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Namibia achieves 45% food self-sufficiency

2024-04-09  Otniel Hembapu

Namibia achieves 45% food self-sufficiency

For the first time in about 15 years, Namibia has managed to achieve a rate of 45% food self-sufficiency – thanks to local farmers who continue to contribute towards the reduction of staple grain imports, such as maize, pearl millet and wheat. 

Sustained output from smallholder and large-scale farmers across the country has been one of the major contributing factors to improved food self-sufficiency, as well as general end-to-end food systems across the various production value chains. 

The strategic partnership between the United Nations’ World Food Programme (WFP) and the Namibia Agronomic Board (NAB) has helped to ensure there is a smooth collaboration between farmers, agro-processors and industry marketing agreements that will boost crop production, market access and overall sustainability. 

Zambezi regional governor Lawrence Sampofu has also underscored the region’s significant contribution to white maize and pearl millet grains, emphasising the need for farmers to utilise fertile land and favourable rainfall. 

He said the Zambezi region accounts for 7% of white maize and 25% of pearl millet of the country’s grain production.

Meanwhile, NAB continues to ensure all required regulations of agronomic and horticultural products movement are in place, and that the facilitation of import restrictions are enforced to protect local producers from competition and promote food self-sufficiency through market share promotion, special controlled products and grain marketing schemes. “The objective is to expand operations, increase crop production and propel Namibia towards food self-sufficiency while diminishing dependence on imports. We reaffirm our commitment to implementing a robust import substitution programme by creating a conducive environment and a thriving market for local farmers,” said NAB’s CEO Fidelis Mwazi.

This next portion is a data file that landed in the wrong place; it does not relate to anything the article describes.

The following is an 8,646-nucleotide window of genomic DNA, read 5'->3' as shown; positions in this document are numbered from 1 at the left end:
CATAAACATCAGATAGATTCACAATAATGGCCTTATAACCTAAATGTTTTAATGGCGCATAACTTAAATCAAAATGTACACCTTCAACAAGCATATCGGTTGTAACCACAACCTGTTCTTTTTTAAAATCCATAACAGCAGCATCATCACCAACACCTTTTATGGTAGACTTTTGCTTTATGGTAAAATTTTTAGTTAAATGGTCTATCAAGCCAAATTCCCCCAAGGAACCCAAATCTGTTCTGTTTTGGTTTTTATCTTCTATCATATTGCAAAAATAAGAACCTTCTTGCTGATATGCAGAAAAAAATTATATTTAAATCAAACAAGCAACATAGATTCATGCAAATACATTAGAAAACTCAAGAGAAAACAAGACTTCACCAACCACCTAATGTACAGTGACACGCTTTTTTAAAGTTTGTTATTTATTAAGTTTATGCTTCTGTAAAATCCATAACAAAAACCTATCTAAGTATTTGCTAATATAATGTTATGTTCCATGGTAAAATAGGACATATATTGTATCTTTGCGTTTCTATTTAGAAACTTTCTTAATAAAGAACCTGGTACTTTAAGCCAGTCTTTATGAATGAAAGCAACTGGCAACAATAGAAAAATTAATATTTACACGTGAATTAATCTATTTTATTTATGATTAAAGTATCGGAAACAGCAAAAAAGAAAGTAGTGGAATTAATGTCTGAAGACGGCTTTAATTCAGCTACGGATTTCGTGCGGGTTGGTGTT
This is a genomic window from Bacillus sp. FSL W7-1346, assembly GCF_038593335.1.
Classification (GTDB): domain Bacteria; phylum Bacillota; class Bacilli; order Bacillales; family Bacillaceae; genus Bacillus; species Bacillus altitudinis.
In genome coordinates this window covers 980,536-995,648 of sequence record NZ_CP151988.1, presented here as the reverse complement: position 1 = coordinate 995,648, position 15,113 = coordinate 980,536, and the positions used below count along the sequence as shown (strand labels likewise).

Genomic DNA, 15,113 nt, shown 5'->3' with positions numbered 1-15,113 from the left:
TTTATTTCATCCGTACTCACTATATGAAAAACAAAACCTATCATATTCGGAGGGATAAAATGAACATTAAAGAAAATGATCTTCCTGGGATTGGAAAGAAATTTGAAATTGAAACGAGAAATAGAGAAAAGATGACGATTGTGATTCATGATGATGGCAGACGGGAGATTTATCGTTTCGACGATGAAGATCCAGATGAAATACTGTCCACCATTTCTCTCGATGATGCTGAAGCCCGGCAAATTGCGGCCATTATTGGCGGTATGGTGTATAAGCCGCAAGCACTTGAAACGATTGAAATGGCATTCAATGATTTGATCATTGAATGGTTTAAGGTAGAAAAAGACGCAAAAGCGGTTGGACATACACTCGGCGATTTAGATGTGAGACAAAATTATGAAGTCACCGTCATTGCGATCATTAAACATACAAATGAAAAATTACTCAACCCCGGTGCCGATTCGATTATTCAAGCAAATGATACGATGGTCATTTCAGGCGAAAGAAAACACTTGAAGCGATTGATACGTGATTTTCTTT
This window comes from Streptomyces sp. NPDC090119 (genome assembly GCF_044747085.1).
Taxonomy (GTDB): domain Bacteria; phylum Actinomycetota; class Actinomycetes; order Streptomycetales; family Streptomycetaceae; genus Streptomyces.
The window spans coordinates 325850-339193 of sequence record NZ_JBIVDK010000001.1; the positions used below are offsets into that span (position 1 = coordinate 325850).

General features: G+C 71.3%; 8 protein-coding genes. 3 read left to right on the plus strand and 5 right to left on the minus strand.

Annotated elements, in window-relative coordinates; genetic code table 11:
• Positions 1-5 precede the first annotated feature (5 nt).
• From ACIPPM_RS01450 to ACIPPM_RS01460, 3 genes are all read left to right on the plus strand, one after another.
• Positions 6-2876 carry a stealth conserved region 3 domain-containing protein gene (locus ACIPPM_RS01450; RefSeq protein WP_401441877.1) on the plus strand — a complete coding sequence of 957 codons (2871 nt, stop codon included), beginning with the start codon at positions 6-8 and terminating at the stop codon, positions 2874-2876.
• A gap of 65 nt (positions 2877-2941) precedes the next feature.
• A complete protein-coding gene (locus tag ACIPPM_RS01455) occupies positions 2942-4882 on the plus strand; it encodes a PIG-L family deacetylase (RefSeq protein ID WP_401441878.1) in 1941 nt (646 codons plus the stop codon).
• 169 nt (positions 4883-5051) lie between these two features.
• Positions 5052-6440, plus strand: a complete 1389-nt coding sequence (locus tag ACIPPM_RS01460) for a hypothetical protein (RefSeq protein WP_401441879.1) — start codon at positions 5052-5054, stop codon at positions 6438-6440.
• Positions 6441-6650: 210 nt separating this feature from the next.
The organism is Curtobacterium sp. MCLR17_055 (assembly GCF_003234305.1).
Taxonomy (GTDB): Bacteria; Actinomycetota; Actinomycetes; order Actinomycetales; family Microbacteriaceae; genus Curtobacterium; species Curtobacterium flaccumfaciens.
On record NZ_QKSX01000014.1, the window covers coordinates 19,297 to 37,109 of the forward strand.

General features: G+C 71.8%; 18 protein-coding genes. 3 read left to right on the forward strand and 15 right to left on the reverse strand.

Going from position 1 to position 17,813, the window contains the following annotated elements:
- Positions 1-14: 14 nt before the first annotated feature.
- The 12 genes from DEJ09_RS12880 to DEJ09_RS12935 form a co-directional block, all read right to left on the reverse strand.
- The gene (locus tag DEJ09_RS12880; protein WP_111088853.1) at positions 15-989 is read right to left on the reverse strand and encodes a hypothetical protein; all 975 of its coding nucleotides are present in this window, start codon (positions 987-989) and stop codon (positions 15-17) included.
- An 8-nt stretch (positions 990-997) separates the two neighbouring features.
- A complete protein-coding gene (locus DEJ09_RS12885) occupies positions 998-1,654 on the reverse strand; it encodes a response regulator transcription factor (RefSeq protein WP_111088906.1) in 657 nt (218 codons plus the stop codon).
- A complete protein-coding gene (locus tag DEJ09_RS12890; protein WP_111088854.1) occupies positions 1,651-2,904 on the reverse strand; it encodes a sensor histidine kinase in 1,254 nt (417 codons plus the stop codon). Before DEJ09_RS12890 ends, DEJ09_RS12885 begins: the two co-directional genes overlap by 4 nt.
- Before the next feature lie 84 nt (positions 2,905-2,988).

On his part, WFP’s representative and country director George Fedha said they have placed special emphasis on promoting end-to-end food systems in Namibia, providing climate-smart technology, drought-resistant seeds, infrastructure investment, clean energy, market access and agricultural training.

“Over the years, WFP has been complementing Namibia’s priorities in scaling up domestic food production, and facilitating partnerships and investments that enable the country to capture greater value from the food system as well as strengthening systems and structures that demonstrate efficiency and effectiveness to deliver on this mandate,” shared Fedha. 

The impact of the current global and national food-price crisis on food security is heightened by various factors, including low production of food, limited access to modern farming technologies and practices, poor soil fertility, overgrazing and prolonged dry spells. 

In Namibia, approximately 54% of smallholder farmers are women who live in communal areas, where access to land and water is challenging. 

It is against this background that WFP provides training to government counterparts on the use of drones and other high-tech equipment in emergency response and preparedness, drought-monitoring systems for early-action mitigation and long-term investments to build drought-resilient communities.

Almost all Namibian farmers are susceptible to disasters affecting southern African countries, namely floods, droughts and epidemics. 

The country is also prone to pest invasions and disease outbreaks in crops and livestock. -

2024-04-09  Otniel Hembapu

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